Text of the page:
This is an indispensable utensil in our Foochow kitchen.
Most important utensil when you have to cook a lot of mi hoon, or soh mien, especially during the confinement of one month.
There can be so much noodle making in the kitchen that you may need more than two pairs of good hands.
How clever were our ancestors for making this.
My maternal grandmother was best in drying bundles of soh mien in the sun. When it was time to stor the noodles in the tin, she would handle the dried bundles carefully and meticulously.
All the small bits broken off from the long noodles were collected by hand from under the big drying flat tray, kept in a smaller tin. These are the "seconds" shich she could boil and eat. Sometimes she would break off more noodles from the bundles, so that she had more broken bits for her tin.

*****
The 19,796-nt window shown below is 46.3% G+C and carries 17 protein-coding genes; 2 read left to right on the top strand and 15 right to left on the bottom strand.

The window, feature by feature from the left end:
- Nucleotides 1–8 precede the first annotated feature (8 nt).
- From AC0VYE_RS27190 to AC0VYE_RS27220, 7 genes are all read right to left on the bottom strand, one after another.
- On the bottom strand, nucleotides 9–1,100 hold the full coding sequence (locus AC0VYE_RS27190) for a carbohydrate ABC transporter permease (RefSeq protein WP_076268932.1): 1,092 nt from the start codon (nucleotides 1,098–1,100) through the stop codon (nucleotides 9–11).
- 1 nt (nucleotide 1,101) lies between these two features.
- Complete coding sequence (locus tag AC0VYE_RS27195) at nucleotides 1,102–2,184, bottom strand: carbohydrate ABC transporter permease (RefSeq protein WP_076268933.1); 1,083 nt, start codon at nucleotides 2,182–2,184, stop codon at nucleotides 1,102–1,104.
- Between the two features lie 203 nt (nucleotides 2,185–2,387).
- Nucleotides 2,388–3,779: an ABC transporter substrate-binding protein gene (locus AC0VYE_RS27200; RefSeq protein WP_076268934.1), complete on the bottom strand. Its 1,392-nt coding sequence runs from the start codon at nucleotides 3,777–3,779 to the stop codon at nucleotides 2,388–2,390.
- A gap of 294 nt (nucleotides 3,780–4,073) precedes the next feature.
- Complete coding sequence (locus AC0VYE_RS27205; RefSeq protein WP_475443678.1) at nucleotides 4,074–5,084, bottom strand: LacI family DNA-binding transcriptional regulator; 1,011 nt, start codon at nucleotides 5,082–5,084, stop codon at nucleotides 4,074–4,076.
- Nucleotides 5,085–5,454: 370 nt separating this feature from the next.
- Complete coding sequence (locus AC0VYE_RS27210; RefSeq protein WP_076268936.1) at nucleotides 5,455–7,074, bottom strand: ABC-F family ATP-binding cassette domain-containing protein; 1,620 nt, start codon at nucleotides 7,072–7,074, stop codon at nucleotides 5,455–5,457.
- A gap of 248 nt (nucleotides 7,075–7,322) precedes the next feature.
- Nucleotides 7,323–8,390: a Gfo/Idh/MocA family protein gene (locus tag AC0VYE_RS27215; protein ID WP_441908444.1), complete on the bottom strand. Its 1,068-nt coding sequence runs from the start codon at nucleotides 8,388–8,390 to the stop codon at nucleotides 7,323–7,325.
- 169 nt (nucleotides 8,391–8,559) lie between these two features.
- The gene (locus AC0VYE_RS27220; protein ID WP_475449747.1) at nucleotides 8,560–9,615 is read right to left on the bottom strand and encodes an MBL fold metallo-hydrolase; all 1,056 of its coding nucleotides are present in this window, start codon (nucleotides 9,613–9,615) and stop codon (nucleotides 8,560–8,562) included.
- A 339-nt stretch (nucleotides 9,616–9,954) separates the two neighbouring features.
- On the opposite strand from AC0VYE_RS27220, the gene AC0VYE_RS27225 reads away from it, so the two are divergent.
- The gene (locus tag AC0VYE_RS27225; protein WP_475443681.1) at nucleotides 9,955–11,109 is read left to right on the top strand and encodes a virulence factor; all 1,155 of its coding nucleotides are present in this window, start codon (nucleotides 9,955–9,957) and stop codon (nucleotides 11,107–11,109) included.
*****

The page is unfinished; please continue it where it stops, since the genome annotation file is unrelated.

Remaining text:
She would boil the water in a pot and then she would carefully lower the small broken bits of soh mien in this kind of ladle. That would really prevent any wastage. When the noodles floated, she just lifted the perforated lady and drain the noodles and pour them right into the waiting bowl.
A bit of lard and a few drops of soy sauce would be the sauce for her soh mien. Gan Ban Soh Mien.
Well , you see she was a child bride.